Best Practices Business Law

Illinois Mechanics Liens

If you’re not careful about how you pay your contractors, you could end up paying twice.

Tom had been working for many years as a machinist, and wanted to open his own shop someday.  He had finally saved enough money to buy a small building and the equipment he needed to get started.  After closing on the building, he hired a general contractor to upgrade the building’s electrical and plumbing systems, and to build out a small office.  Tom put half the money down, and the work began.

The day the work was completed, Tom walked through the building with the general contractor.  Everything looked great, and Tom was excited to open the business and get to work.  He wrote the general contractor a check for the second half of the contract price, and after receiving a written letter showing how the funds would be used to pay all the subcontractors, Tom handed over the check.

The next month, however, Tom received a letter from the plumbing contractor telling him that the general had never paid the final bill, and demanding that Tom pay up or the plumber would line the building.  Tom wrote back, assuring the plumber that the general had been paid.  Tom even sent him a copy of the cancelled check and the general contractor’s letter showing how the funds were supposed to have been distributed.  The plumber returned the favor by following through on his threat to lien the building.

Tom then came to us, furious that the plumber had liened his building when it was clear that he had followed through on his obligation to pay.  We had to explain to Tom that, while he was good to get a letter detailing how the funds would be used, the letter did not comply with Section 5 of the Illinois Mechanics Lien Act.  That requires, among other things, that the contractor’s statement detailing who is left to be paid be notarized and made under oath.  What Tom received was close, but did not meet the Act’s requirements.  So while he had a claim against the contractor for breach of contract for failing to pay his plumbing sub, Tom was going to have to pay the subcontractor in order to have the lien released, and then go after the general contractor in a separate action to recover the money already paid.

Mechanics liens can be very tricky animals.  Before doing any significant work on your home or business, give us a call to discuss ways to avoid a dispute with those working on your property, thereby keeping title to your property clean.

The Illinois Mechanics Lien Act protects contractors from many different scenarios—if they follow the Act’s procedures.

Phil was the general manager of a large commercial and residential electrical company.  During the height of the real estate bubble, Phil’s crews worked on hundreds of residential homes in various new subdivisions that sprung up in Chicago’s collar counties.

Over time they came to know the developers well, doing work for them on all kinds of projects.  While Phil usually gave releases of liens for payments, when the money was flowing Phil accepted some payments without delivering the releases.  In 2009 and as the bubble was bursting, one large developer, for whom Phil had done lots of work, filed for bankruptcy.  Phil was not worried, however, because after checking with his bookkeeper he learned that this developer had paid all their bills shortly before the bankruptcy petition was filed.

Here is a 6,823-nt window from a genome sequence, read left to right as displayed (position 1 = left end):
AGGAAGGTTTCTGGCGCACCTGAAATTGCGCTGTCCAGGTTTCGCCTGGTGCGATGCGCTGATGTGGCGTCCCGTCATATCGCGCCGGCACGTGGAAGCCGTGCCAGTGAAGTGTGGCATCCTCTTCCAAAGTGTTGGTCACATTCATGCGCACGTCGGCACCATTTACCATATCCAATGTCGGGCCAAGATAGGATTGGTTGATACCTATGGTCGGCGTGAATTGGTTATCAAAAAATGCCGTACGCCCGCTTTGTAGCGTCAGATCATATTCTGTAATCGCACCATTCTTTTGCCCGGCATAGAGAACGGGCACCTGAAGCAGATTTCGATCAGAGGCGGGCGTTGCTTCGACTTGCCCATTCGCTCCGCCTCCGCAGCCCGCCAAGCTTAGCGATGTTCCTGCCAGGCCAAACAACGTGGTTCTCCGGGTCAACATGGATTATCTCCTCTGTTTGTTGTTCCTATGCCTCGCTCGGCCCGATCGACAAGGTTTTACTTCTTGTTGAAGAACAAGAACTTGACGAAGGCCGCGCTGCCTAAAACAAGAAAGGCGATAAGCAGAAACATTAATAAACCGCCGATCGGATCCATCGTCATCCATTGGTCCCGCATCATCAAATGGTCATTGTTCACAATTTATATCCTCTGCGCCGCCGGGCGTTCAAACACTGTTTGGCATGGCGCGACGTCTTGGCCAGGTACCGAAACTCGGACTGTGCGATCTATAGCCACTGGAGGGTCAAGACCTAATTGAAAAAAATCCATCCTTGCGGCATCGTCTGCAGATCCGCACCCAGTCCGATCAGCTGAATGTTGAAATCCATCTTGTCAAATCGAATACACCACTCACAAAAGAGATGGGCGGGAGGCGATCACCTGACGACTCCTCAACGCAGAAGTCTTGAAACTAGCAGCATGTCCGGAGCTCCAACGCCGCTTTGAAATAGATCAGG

Just over a year later, Phil’s company was named as the defendant in a case filed in federal court as part of the contractor’s bankruptcy.  The trustee was trying to recover from Phil’s business money that the general contractor had paid out within the 90 days prior to the contractor filing for bankruptcy—called the preference period.

After looking at the Mechanics Lien Act, we realized that we could avoid the preference for any payments that the company received and for which Phil could prove that the company had given the contractor a release of the lien (even if the lien was still incohate, or unrecorded).  But any payments received for which we could not produce a lien release, Phil’s company would likely have to return the money.  We then worked with Phil to put in place a set of procedures that the company could follow to make sure that a lien release went out for all payments that came in.

Don’t get caught holding the hot potato when a debtor’s trustee comes looking to recover preference payments.  Give us a call today to discuss how you can avoid having to return money to a trustee or creditor’s committee in bankruptcy court for work you’ve already performed and been paid for.


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Charles Wentworth
Charles Wentworth
Charles Wentworth
Charles is an attorney in Glen Ellyn, Illinois. After graduating from the University of Utah, he clerked for Chief Justice John T. Broderick of the New Hampshire Supreme Court. He then became a litigation associate at Kirkland & Ellis LLP before opening his own office and partnering with Rick Lofgren. He lives just outside of Chicago, where he participates in community activities, including Boy Scouts and little-league baseball.